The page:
3. Consider the interest rate

On a credit card offer, the interest rate appears as the APR — or annual percentage rate. It can either be a fixed rate or a variable rate tied to another financial indicator, most commonly the prime rate.

With a fixed-rate card, you know what the interest rate will be from month to month, whereas a card with a variable rate can fluctuate. However, even a card with a fixed interest rate can change based on certain triggers, such as paying your card — or any card — late or going over your limit. Or because the credit card issuer decides to change it. Yes, they really can do that; they just have to notify you.

Remember that the interest rate matters only if you’re carrying a balance from month to month. If you pay your statement balance in full each month, you can avoid interest entirely.

4. Review fees and penalties

Interest isn’t the only charge you have to watch out for. Common charges include fees for balance transfers, cash advances and foreign transactions. There are also penalty charges for paying your bill late or going over your credit limit (they don’t decline your card; they just sock you with a fee for it).

Look for cards with reasonable fees. For balance transfers, for example, look for introductory offers with no balance transfer fees and 0 percent interest for at least 12 months.

“This is a crucial issue,” says Eric Tyson, author of “Personal Finance for Dummies.” “You might not intend to carry a balance. But before you agree to accept a card, understand all the terms and conditions because your situation might change … Stay away from ones with exorbitant fees and high late fees, even if the other features seem relatively attractive.”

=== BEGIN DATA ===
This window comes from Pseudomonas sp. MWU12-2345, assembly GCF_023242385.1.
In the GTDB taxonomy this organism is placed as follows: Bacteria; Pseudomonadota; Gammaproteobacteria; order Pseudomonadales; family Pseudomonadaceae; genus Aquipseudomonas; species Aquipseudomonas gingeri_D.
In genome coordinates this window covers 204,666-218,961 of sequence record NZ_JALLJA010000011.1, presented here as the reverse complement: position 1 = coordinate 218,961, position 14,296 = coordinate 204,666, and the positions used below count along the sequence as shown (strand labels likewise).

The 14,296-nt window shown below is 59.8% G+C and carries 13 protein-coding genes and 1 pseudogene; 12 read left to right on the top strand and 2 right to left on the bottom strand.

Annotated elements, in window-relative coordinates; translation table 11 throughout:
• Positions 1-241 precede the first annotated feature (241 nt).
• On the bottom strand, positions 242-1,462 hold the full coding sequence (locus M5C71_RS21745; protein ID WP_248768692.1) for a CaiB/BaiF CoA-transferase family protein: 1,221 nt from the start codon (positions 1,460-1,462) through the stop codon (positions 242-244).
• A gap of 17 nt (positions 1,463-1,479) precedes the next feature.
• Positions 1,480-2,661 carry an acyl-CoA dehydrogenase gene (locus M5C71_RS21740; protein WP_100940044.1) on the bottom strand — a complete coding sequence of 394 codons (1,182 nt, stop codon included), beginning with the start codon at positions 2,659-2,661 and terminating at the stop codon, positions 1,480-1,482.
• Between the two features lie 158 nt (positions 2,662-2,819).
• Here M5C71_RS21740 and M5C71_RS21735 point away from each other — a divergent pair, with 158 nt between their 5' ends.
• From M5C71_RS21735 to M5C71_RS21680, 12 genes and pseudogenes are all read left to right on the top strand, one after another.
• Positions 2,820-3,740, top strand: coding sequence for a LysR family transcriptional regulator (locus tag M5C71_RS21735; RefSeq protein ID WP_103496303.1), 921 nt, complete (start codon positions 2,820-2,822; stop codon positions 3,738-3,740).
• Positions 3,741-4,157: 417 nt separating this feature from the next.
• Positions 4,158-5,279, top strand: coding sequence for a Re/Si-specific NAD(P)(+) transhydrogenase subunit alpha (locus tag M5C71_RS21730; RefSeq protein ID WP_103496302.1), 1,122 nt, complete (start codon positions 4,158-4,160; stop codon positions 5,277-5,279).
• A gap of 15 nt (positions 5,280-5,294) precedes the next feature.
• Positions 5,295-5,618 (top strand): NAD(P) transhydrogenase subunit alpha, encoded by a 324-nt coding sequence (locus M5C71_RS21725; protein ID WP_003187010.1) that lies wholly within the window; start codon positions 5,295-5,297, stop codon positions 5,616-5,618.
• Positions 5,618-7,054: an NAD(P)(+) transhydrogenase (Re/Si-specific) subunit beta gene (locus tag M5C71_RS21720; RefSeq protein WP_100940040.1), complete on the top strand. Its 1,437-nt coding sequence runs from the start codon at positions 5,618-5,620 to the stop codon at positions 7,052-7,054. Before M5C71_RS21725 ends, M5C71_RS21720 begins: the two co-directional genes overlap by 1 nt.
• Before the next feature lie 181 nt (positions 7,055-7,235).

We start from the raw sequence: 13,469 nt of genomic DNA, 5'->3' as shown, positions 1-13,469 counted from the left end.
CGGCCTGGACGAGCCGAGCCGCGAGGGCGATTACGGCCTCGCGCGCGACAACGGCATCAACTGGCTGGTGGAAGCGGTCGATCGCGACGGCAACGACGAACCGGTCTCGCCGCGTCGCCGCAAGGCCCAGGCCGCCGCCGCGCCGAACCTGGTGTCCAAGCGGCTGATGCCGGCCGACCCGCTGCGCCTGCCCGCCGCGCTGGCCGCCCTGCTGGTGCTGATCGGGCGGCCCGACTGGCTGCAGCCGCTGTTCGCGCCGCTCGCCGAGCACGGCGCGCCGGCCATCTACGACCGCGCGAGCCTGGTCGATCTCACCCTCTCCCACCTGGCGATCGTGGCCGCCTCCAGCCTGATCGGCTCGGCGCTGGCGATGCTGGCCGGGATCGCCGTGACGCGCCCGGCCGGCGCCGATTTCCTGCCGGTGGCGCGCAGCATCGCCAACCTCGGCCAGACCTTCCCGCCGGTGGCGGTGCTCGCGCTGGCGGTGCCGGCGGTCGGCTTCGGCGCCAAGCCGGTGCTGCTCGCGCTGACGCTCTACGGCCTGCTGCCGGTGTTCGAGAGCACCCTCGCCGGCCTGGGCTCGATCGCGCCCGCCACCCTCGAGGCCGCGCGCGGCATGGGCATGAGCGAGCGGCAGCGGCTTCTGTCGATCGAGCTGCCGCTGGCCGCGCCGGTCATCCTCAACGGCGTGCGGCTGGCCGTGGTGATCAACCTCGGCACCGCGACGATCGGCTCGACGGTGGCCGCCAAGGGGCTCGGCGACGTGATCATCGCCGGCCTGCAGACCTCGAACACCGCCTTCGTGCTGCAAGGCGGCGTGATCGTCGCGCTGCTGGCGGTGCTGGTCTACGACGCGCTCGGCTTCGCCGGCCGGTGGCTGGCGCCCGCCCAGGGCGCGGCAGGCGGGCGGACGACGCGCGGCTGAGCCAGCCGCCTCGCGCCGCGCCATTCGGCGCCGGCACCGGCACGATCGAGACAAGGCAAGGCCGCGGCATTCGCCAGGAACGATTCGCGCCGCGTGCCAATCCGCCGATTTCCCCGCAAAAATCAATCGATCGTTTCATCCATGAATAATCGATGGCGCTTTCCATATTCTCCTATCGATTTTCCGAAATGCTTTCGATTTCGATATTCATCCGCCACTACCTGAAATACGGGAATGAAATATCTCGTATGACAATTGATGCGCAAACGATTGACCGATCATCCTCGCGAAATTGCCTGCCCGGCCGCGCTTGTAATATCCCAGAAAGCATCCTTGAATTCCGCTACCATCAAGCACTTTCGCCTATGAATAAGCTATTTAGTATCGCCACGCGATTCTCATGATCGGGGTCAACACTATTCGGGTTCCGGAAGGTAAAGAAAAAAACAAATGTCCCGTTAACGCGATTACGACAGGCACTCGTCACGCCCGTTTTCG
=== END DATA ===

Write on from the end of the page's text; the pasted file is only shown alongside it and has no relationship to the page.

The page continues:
5. Look at rewards

The best rewards credit cards offer the ability to earn cash back, points or miles on purchases you already make on a regular basis, such as groceries, dining out, streaming services, gas or anything else. If you can spend responsibly, why not pay with a credit card that will give you something in return?

Look for a program that offers flexibility, such as cash or travel rewards that are easy to earn and redeem. And find out if rewards expire or if there are any limitations on how many points you can earn or how many you must earn in order to redeem them.

And while long-term value is key, one-time perks can be valuable, too. Many rewards cards offer sign-up bonuses if you meet a certain spending threshold within a few months. You might get a few hundred dollars in cash back, a pile of airline miles or a hefty sum of points.

6. Complete your application

Making the decision is the hard part. Once you know which credit card you want, all you have to do is apply.

The easiest and quickest way to apply for a credit card is on the issuer’s website. The application will ask for some basic information like your address, Social Security number and annual income. You may include any income you have a “reasonable expectation of accessing,” including your spouse’s or relatives’ income if applicable.

Before you hit “submit,” read through the terms and conditions. It may be tedious, but it can save you from surprise fees, egregious interest rates or other misunderstandings that detract from the card’s value.

If you’re not sure what kind of card you’ll qualify for, tools such as CardMatch can steer you in the right direction. CardMatch can help you get special card offers and pre-qualified matches with no effect on your credit score.

Bottom line

Learning how to choose the best credit card for you is just a matter of deciding what’s financially important to you. How you plan to use it should also influence your decision in choosing a credit card to add to your wallet, so review your spending habits, credit score and card interest rates to when you’re searching for the right card. Once you make your decision, apply for the card on the issuer’s website and wait for approval.

Editorial Disclaimer

The editorial content on this page is based solely on the objective assessment of our writers and is not driven by advertising dollars. It has not been provided or commissioned by the credit card issuers. However, we may receive compensation when you click on links to products from our partners.